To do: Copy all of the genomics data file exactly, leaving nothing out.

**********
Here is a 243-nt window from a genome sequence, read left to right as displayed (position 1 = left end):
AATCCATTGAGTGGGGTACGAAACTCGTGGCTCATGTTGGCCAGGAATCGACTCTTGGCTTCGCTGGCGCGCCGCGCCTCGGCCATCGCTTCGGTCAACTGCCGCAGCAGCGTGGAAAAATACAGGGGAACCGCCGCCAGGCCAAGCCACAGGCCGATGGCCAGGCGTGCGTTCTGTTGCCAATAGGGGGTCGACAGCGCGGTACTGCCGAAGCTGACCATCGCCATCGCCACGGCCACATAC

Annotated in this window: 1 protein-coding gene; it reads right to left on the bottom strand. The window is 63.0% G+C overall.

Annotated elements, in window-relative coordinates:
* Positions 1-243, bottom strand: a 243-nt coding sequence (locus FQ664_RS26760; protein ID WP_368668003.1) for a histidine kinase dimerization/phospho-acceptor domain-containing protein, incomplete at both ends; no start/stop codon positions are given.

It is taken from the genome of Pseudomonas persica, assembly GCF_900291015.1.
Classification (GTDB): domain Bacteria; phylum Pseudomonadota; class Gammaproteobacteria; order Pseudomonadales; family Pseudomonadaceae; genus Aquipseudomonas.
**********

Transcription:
Here is a 243-nt window from a genome sequence, read left to right as displayed (position 1 = left end):
AATCCATTGAGTGGGGTACGAAACTCGTGGCTCATGTTGGCCAGGAATCGACTCTTGGCTTCGCTGGCGCGCCGCGCCTCGGCCATCGCTTCGGTCAACTGCCGCAGCAGCGTGGAAAAATACAGGGGAACCGCCGCCAGGCCAAGCCACAGGCCGATGGCCAGGCGTGCGTTCTGTTGCCAATAGGGGGTCGACAGCGCGGTACTGCCGAAGCTGACCATCGCCATCGCCACGGCCACATAC

Annotated in this window: 1 protein-coding gene; it reads right to left on the bottom strand. The window is 63.0% G+C overall.

Annotated elements, in window-relative coordinates:
* Positions 1-243, bottom strand: a 243-nt coding sequence (locus FQ664_RS26760; protein ID WP_368668003.1) for a histidine kinase dimerization/phospho-acceptor domain-containing protein, incomplete at both ends; no start/stop codon positions are given.

It is taken from the genome of Pseudomonas persica, assembly GCF_900291015.1.
Classification (GTDB): domain Bacteria; phylum Pseudomonadota; class Gammaproteobacteria; order Pseudomonadales; family Pseudomonadaceae; genus Aquipseudomonas.